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When I was a kid, my family had a K-car. It was, for the most part, an entirely unremarkable vehicle – white in colour, automatic drive, six-passenger seating, synthetic upholstery.
Lurking in the back seat, however, it had one permanent fixture that set it apart from every other K-Car on every other North American street in the early 1990s – the Yucky Bucky Thing.
My family has since cycled through minivans and hatchbacks, road trips and learners permit classes, but the Yucky Bucky Thing continues to conjure up an image in my mind so vivid that I often wonder if I’m suffering from some kind of K-car-induced post-traumatic stress disorder.
I have stared for hours at textbook pages, willing the words to sear into memory; tried in vain to recall places and faces that I desperately didn’t want to forget; but I couldn’t forget the image of the Yucky Bucky Thing even if I wanted to.
In the ashtray on the back seat of the right side of the car was a piece of gum, faded pink in colour. By chewing-gum standards, it was huge. The Yucky Bucky Thing was not merely a discarded Chiclet. Some previous owner, at some earlier time, must have been rigorously working on a golf-ball-sized wad of gum before their jaw began to spasm out of control and they concluded it was time to retire the gob to the ashtray.
Now hardened and dull, the Thing was no doubt once a vibrant coral before the years faded it. The tiny, brown flecks embedded throughout the Thing suggested that the chewer had probably been eating some sort of multigrain cracker, and still had significant remnants in his molars before he commenced shovelling 12 sticks of gum into his mouth.
There must have been a time when it was just a Thing, before it was yucky. Certainly before it was Yucky Bucky. Like many legendary antagonists, the Yucky Bucky Thing had no clear history and no foreseeable future. We did not know who was responsible for its inception or in charge of its removal. It was just there, as essential to the car’s persona as the steering wheel and the dangling green maple-leaf air freshener that had probably lost its scent in the mid-1970s.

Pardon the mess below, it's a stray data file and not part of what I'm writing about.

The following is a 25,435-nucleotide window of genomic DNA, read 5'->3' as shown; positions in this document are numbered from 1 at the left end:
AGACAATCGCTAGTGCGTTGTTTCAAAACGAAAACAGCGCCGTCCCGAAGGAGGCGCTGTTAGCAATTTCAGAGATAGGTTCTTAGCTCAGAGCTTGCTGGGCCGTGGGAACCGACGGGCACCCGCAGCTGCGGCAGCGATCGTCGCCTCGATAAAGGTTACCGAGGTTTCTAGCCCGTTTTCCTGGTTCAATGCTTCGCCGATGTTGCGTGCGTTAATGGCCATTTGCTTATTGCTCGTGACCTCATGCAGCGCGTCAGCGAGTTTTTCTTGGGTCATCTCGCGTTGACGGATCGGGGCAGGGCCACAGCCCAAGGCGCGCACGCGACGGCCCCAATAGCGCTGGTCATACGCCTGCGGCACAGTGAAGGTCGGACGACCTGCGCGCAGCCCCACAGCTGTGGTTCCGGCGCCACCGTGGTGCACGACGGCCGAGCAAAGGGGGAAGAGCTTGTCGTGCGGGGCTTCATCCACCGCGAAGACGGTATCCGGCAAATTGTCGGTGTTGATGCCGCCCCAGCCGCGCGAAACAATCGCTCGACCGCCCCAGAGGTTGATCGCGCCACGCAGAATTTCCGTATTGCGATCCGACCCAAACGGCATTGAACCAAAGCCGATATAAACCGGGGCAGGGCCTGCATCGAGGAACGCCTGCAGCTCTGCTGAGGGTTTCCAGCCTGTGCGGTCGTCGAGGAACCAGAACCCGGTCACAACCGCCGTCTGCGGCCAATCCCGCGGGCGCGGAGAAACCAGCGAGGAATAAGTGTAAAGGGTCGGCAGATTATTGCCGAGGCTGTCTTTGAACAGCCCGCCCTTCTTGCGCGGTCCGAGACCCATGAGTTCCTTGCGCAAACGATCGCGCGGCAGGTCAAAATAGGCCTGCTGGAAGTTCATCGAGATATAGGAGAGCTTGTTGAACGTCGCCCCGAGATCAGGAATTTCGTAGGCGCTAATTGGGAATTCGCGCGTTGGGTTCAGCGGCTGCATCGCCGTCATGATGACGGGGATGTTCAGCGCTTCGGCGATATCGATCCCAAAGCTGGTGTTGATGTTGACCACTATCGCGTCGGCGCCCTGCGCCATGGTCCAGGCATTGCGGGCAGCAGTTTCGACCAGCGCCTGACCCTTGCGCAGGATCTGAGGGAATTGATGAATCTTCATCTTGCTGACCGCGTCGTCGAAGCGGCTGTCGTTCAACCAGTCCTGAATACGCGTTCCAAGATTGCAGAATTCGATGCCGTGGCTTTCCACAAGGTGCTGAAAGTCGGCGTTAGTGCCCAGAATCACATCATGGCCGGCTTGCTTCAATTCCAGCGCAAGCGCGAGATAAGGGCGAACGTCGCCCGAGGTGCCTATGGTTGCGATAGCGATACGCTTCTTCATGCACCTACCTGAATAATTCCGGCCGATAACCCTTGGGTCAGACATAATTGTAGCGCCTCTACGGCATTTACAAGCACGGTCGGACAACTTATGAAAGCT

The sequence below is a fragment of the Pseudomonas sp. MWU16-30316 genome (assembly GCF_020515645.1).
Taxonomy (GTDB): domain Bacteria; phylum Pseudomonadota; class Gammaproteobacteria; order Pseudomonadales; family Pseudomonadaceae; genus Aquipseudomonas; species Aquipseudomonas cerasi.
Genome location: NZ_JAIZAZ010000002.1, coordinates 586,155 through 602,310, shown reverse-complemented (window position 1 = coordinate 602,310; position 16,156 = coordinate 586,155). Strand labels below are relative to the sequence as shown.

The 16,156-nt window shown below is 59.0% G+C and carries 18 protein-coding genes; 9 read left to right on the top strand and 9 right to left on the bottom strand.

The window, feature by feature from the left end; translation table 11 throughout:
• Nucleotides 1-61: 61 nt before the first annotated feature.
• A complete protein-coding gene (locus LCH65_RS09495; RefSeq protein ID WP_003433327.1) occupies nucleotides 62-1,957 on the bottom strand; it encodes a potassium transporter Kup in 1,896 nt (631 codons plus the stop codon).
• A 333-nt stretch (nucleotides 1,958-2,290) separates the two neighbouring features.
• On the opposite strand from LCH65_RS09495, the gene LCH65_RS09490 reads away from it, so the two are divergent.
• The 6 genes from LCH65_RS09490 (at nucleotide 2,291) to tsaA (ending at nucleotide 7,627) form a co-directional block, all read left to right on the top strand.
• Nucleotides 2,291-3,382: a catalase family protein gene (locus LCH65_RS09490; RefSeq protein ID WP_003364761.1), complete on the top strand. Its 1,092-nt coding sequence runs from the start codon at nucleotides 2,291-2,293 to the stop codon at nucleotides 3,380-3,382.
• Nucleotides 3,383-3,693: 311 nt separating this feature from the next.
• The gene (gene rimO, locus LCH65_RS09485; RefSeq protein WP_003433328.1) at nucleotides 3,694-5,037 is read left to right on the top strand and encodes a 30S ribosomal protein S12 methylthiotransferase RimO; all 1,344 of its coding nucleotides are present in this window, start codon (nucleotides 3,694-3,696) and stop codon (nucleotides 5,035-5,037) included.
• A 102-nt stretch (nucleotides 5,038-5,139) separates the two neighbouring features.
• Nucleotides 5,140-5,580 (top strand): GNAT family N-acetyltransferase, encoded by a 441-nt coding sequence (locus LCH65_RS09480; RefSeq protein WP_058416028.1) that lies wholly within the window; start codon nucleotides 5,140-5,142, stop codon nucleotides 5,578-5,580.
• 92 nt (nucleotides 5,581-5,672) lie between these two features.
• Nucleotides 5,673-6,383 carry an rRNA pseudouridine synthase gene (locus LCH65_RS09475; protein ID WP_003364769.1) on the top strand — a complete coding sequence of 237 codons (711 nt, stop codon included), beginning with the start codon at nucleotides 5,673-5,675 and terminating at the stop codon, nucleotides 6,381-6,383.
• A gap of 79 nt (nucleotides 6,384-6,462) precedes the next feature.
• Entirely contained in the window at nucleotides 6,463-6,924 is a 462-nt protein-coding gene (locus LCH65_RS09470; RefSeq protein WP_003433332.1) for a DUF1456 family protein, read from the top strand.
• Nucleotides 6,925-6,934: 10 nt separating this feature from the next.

Never once did we take action to eliminate the Thing. It quite simply continued to exist, and we feared and loathed it like we feared and loathed the room under the stairs, the smell of the dentist’s office and the oil separation in natural peanut butter.
When getting into the vehicle, the general idea was to sit as far away from the Yucky Bucky Thing as was physically possible. The driver’s seat would be ideal, but I was 6 and that would be illegal. The front passenger seat would be a close second, but K-cars did not have weight-triggered airbags. Thus, family car trips would require the four of us to squeeze into the back – my two older sisters, me, and the Yucky Bucky Thing.
Even when the ashtray was shut, we knew what it held, what was lurking beneath its thin metal cover. The aura of its presence permeated the air around it.
If you were the last one to the car – if you dragged your feet a little too much, were given the unfair disadvantage of having lace-up shoes instead of Velcro ones, or if you were outsprinted by your siblings as you tore toward the backseat’s designated “safe” end – you would have to sit next to It.
If you were brave, you would open the ashtray and look at the Yucky Bucky Thing. If you were unfortunate, the ashtray would be opened for you and your face would be shoved progressively closer to the Yucky Bucky Thing before your tormenters were yelled at from the front seat.
If it was one of those days when you could defy the limitations of fear, you would actually touch the Yucky Bucky Thing and become God for the duration of the car ride.
One year, the car spluttered and died and my parents replaced it with a swanky new forest-green Tempo. They say it takes seven years for gum to digest in your stomach. Who knows how long it takes to biodegrade from the metal ashtray of a 1986 K-car in a scrapyard?
I don’t know what became of the Yucky Bucky Thing, but I would like to think that if I encountered it today I would still feel the nauseating thrill of revulsion, that the horror of seeing it would still invoke a sense of disgusted captivation, that the thought of its texture would still make my skin crawl.
I hope I never learn to tear my eyes from the grotesque wonders that you simply cannot not look at, like the contents of the forgotten Tupperware in the back corner of the fridge, or the frozen puke on the curb outside the town’s local dive, or the neighbour’s terrier eating its own feces.
If some sort of revolting artifact wedges its way into my daily life, if I ever get a car with some hidden horror in the right-side door of the backseat, I would like to think I could come up with a better name than the Yucky Bucky Thing, but I hope I would never cease to be fascinated by it. I hope I would drive that car with a sense of pride, both eyes on the road, but always vaguely aware of what lurks in the ashtray.
Miranda Batterink lives in Hamilton.